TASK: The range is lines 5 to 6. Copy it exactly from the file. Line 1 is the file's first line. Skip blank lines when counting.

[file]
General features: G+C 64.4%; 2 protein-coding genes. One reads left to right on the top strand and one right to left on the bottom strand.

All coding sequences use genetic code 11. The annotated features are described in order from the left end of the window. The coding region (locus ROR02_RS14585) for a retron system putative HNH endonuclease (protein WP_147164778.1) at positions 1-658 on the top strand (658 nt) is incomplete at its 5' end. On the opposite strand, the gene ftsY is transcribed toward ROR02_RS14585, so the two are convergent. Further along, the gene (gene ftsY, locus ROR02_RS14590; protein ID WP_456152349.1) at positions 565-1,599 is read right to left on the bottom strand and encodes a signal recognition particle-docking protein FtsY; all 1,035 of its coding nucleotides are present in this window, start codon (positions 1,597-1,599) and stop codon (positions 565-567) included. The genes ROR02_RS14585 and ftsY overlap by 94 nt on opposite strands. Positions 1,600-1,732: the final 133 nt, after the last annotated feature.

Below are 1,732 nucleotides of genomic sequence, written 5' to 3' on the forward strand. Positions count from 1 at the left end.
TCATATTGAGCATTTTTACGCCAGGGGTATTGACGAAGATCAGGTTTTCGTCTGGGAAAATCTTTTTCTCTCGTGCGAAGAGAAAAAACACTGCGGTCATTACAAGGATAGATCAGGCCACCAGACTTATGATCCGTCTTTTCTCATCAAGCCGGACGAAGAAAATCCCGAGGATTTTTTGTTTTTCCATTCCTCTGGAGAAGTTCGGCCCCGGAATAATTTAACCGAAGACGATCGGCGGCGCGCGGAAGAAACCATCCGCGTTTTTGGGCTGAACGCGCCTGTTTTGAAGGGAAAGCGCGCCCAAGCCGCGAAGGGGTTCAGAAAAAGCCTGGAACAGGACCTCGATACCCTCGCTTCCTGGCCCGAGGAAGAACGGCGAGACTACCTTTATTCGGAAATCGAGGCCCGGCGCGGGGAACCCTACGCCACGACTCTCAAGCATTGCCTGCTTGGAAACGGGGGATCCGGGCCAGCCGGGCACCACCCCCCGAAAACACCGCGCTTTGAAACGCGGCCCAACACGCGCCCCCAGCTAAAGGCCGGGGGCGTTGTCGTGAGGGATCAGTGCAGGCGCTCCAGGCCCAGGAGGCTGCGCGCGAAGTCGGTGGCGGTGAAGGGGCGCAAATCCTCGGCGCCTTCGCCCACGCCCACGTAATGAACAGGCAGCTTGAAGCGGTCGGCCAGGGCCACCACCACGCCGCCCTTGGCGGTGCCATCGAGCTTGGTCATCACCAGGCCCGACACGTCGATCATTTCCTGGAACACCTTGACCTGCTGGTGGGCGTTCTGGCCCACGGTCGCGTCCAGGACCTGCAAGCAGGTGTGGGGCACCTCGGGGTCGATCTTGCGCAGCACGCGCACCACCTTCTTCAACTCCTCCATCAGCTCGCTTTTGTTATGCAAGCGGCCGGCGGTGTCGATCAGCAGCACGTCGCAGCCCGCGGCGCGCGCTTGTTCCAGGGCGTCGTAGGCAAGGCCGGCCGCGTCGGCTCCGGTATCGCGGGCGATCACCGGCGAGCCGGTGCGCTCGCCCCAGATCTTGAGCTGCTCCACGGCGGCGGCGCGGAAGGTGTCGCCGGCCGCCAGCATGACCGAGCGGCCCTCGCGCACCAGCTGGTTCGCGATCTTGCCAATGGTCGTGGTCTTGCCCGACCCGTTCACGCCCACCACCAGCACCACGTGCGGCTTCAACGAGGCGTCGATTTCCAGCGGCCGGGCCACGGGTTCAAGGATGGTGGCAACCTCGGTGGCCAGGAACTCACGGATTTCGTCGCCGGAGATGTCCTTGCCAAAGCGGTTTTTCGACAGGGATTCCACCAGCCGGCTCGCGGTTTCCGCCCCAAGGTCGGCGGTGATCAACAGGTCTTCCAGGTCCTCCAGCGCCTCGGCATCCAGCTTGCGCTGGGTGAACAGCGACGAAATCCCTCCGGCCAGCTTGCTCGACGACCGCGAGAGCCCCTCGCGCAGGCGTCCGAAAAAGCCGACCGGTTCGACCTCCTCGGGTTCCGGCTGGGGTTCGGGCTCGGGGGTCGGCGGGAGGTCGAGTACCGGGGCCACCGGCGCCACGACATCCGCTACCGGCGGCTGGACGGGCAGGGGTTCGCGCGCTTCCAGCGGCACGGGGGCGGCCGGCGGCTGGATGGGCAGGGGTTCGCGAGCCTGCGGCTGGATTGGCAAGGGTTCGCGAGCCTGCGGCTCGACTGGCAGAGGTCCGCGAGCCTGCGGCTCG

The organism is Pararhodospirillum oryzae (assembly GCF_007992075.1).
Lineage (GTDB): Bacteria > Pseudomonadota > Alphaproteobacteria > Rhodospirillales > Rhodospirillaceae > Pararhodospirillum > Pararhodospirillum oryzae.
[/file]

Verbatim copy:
The organism is Pararhodospirillum oryzae (assembly GCF_007992075.1).
Lineage (GTDB): Bacteria > Pseudomonadota > Alphaproteobacteria > Rhodospirillales > Rhodospirillaceae > Pararhodospirillum > Pararhodospirillum oryzae.